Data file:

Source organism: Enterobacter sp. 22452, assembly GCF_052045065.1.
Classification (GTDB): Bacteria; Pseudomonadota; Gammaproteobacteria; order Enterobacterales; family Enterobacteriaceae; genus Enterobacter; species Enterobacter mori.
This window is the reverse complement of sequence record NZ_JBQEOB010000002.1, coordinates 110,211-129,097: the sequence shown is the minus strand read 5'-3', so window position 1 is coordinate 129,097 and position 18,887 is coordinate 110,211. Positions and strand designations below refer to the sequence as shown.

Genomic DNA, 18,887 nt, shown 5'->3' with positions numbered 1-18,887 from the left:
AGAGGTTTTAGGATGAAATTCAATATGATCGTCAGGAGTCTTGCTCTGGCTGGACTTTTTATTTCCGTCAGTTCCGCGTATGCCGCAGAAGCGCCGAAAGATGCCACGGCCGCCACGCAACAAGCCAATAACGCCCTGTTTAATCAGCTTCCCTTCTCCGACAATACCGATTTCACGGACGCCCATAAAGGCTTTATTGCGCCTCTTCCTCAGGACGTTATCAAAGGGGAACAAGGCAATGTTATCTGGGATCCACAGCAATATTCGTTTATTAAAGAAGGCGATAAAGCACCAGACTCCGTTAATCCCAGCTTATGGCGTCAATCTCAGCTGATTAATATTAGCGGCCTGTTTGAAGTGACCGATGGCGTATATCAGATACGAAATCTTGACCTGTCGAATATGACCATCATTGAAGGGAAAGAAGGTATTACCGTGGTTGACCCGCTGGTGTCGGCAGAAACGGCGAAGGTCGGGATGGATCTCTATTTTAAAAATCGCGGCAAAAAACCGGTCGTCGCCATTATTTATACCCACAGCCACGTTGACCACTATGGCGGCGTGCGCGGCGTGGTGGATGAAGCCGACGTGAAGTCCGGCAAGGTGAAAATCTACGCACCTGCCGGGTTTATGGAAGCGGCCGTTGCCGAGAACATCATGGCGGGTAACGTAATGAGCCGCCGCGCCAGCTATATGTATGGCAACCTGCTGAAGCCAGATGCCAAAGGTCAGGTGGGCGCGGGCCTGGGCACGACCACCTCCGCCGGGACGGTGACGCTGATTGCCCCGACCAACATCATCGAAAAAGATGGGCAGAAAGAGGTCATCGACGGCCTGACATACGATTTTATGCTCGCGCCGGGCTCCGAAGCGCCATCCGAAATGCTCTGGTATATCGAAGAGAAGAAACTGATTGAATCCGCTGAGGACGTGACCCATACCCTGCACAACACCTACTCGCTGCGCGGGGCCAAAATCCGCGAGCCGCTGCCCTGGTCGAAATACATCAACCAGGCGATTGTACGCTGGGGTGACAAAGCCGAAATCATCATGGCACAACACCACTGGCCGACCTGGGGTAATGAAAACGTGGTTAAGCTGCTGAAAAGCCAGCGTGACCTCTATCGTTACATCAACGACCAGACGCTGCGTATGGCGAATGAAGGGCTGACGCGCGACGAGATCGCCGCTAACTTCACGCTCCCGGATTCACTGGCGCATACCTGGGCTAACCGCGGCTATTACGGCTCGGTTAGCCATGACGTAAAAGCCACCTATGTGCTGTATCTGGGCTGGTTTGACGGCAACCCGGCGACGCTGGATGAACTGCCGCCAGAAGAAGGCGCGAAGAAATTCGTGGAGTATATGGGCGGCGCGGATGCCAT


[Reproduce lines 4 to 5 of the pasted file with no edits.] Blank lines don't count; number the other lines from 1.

Genomic DNA, 18,887 nt, shown 5'->3' with positions numbered 1-18,887 from the left:
AGAGGTTTTAGGATGAAATTCAATATGATCGTCAGGAGTCTTGCTCTGGCTGGACTTTTTATTTCCGTCAGTTCCGCGTATGCCGCAGAAGCGCCGAAAGATGCCACGGCCGCCACGCAACAAGCCAATAACGCCCTGTTTAATCAGCTTCCCTTCTCCGACAATACCGATTTCACGGACGCCCATAAAGGCTTTATTGCGCCTCTTCCTCAGGACGTTATCAAAGGGGAACAAGGCAATGTTATCTGGGATCCACAGCAATATTCGTTTATTAAAGAAGGCGATAAAGCACCAGACTCCGTTAATCCCAGCTTATGGCGTCAATCTCAGCTGATTAATATTAGCGGCCTGTTTGAAGTGACCGATGGCGTATATCAGATACGAAATCTTGACCTGTCGAATATGACCATCATTGAAGGGAAAGAAGGTATTACCGTGGTTGACCCGCTGGTGTCGGCAGAAACGGCGAAGGTCGGGATGGATCTCTATTTTAAAAATCGCGGCAAAAAACCGGTCGTCGCCATTATTTATACCCACAGCCACGTTGACCACTATGGCGGCGTGCGCGGCGTGGTGGATGAAGCCGACGTGAAGTCCGGCAAGGTGAAAATCTACGCACCTGCCGGGTTTATGGAAGCGGCCGTTGCCGAGAACATCATGGCGGGTAACGTAATGAGCCGCCGCGCCAGCTATATGTATGGCAACCTGCTGAAGCCAGATGCCAAAGGTCAGGTGGGCGCGGGCCTGGGCACGACCACCTCCGCCGGGACGGTGACGCTGATTGCCCCGACCAACATCATCGAAAAAGATGGGCAGAAAGAGGTCATCGACGGCCTGACATACGATTTTATGCTCGCGCCGGGCTCCGAAGCGCCATCCGAAATGCTCTGGTATATCGAAGAGAAGAAACTGATTGAATCCGCTGAGGACGTGACCCATACCCTGCACAACACCTACTCGCTGCGCGGGGCCAAAATCCGCGAGCCGCTGCCCTGGTCGAAATACATCAACCAGGCGATTGTACGCTGGGGTGACAAAGCCGAAATCATCATGGCACAACACCACTGGCCGACCTGGGGTAATGAAAACGTGGTTAAGCTGCTGAAAAGCCAGCGTGACCTCTATCGTTACATCAACGACCAGACGCTGCGTATGGCGAATGAAGGGCTGACGCGCGACGAGATCGCCGCTAACTTCACGCTCCCGGATTCACTGGCGCATACCTGGGCTAACCGCGGCTATTACGGCTCGGTTAGCCATGACGTAAAAGCCACCTATGTGCTGTATCTGGGCTGGTTTGACGGCAACCCGGCGACGCTGGATGAACTGCCGCCAGAAGAAGGCGCGAAGAAATTCGTGGAGTATATGGGCGGCGCGGATGCCAT